Alzheimer's hope as scientists claim pill may be in sight to dissolve main cause


A pill or potion that dissolves away one of the primary causes of Alzheimer's disease in the brain could be in sight after ground-breaking animal studies.

Scientists who added the molecule to the drinking water of affected mice found that harmful protein fragment deposits in their brains were broken down.

The animals, genetically engineered to develop symptoms of Alzheimer's disease, also showed improvements in memory and learning.

Experts say much more work needs to be carried out before the drug, EPPS, can be tested on human patients.

But the new approach is said to look promising, especially for the treatment of people at risk from inherited forms of the disease.

The way the drug works is unclear but it is believed to make the amyloid beta "plaques" that build up in the brains of patients soluble, so they can be cleared away.

However, it may only be effective before clinical symptoms appear, highlighting the importance of finding new ways to diagnose cases earlier.

Amyloid accumulation is believed to occur first, leading on to other changes such as the formation of "tangles" of tau protein within nerve cells that actually trigger the devastating effects of Alzheimer's.

Dr Frances Edwards, a reader in neurophysiology at University College London, pointed out that most people with the disease are only diagnosed after the appearance of tau tangles and "considerable loss of brain tissue".

Commenting on the findings published in the journal Nature Communications, he said: "If we could catch Alzheimer's disease before this occurred, such an amyloid-removing drug might stop it in its tracks.

"Many more tests need to be done, but for people with the rare inherited forms where Alzheimer's disease can be predicted long in advance, this could be a very interesting drug indeed."

The research was conducted by a South Korean team led by Dr YoungSoo Kim from the Korea Institute of Science and Technology in Seoul.

Amyloid beta consists of sticky fragments of protein that clump together in the brain and are one of the key hallmarks of Alzheimer's.

They are found in the brains of all deceased patients, but appear to pre-date the onset of memory loss and other symptoms in humans.

After success with cell cultures, the Korean team tried adding large doses of EPPS to the drinking water of mice suffering from Alzheimer's.

They found that the drug broke down the amyloid beta plaques in the animals' brains, and appeared to be non-toxic. Unlike many drugs, EPPS was able to penetrate the "blood-brain barrier" - a natural "firewall" that protects the brain against potentially harmful substances.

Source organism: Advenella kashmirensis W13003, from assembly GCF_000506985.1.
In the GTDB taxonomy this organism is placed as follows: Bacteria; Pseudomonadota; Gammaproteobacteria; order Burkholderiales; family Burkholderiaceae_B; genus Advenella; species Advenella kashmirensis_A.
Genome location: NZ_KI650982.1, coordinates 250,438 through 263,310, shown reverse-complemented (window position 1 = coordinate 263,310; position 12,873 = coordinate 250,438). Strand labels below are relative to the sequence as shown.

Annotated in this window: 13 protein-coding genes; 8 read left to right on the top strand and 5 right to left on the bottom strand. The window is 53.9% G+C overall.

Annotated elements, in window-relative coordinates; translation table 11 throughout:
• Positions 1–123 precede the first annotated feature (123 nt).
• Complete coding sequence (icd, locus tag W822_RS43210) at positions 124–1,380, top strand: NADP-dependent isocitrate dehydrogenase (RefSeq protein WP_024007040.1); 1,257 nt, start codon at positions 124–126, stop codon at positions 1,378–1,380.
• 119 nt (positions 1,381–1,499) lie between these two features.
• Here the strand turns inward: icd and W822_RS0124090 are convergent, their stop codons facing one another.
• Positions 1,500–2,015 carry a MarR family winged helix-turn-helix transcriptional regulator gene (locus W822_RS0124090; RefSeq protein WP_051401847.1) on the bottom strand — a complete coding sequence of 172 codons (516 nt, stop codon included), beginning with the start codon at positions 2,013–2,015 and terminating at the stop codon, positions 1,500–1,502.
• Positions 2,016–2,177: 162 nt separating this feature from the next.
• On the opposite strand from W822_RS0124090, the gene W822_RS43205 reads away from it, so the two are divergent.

The scientists adopted a cautious approach, concluding: "Additional studies are warranted to determine whether these favourable actions of EPPS and derivatives will translate into a therapy that might potentially be useful across a range of AD (Alzheimer's disease) stages."

The fact that the treatment improved learning and memory in the mice was evidence that amyloid beta is a cause of the disease rather than an effect, they said.

British experts were also careful not to over-hype the results.

Dr James Pickett, head of research at the charity Alzheimer's Society, said: "While new insights into potential ways to treat Alzheimer's disease are welcome, in this case, it's too early to say if this will one day benefit people living with Alzheimer's.

"This study has found a new chemical that could help to clear some forms of amyloid, the toxic protein that is a hallmark of Alzheimer's disease. However, so far this has only been shown in mice, which do not fully replicate several of the important changes that we see in the brains and behaviours of people with dementia."

Dr Tara Spires-Jones, from the Centre for Cognitive and Neural Systems at the University of Edinburgh, said: "This is a promising preclinical study in a few dozen mice that found a drug treatment that reduced levels of amyloid beta, one of the pathological proteins found in the brains of Alzheimer's patients.

"While very interesting, this potential treatment is a long way from human patients."

Professor Tom Dening, a dementia expert from the University of Nottingham, said: "From a clinician's point of view, this research is of interest, but we still don't know if removing amyloid plaques is useful in humans. It may well be that the appearance of plaques is too far down the chain of molecular processes to be beneficial."

Dr Simon Ridley, head of science at Alzheimer's Research UK, said: "This interesting study in mice uses a chemical able to break down Alzheimer's plaques in the brain after they've already formed, potentially presenting a way to circumvent the difficult issue of timing with this treatment approach.

"While this is an appealing prospect, the research is still at the early stage of being explored in animals. Research in animals is an important step in developing any new treatment, but we'll need to see the findings translated into clinical studies in people before we could know the potential of EPPS to treat Alzheimer's in humans."